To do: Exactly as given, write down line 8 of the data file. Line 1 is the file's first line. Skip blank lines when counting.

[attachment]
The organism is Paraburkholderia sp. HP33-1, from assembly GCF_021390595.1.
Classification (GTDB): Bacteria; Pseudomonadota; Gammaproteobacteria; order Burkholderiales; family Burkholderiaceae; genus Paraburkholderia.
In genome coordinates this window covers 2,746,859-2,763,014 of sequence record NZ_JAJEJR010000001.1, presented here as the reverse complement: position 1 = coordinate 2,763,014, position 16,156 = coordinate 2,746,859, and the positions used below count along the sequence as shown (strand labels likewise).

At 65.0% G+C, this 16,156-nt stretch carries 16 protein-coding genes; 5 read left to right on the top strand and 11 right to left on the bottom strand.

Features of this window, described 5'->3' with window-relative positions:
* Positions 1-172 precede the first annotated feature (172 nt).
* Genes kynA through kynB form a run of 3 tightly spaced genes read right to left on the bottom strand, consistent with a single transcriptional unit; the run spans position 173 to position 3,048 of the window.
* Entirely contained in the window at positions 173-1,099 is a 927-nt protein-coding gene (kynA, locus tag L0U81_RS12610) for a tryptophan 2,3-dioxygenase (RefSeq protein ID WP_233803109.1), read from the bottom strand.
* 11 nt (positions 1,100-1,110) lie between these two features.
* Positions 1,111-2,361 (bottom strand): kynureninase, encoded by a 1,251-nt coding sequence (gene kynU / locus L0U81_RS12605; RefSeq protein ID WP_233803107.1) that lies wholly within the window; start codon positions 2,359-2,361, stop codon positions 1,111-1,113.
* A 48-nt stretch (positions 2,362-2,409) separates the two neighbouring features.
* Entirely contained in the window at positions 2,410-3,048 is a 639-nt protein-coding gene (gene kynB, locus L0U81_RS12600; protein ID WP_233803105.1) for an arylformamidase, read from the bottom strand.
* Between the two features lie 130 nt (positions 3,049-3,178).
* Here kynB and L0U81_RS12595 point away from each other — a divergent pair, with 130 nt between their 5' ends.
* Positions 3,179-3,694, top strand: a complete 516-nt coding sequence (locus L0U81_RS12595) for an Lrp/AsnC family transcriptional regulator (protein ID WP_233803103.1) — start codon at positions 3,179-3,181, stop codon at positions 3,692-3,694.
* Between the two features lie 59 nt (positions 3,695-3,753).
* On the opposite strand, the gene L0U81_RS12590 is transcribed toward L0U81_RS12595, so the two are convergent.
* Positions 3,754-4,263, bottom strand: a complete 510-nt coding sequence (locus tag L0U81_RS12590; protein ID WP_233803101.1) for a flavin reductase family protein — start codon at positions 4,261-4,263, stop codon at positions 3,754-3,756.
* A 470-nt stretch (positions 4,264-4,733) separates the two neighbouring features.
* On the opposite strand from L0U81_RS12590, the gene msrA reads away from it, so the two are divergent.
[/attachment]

* Entirely contained in the window at positions 173-1,099 is a 927-nt protein-coding gene (kynA, locus tag L0U81_RS12610) for a tryptophan 2,3-dioxygenase (RefSeq protein ID WP_233803109.1), read from the bottom strand.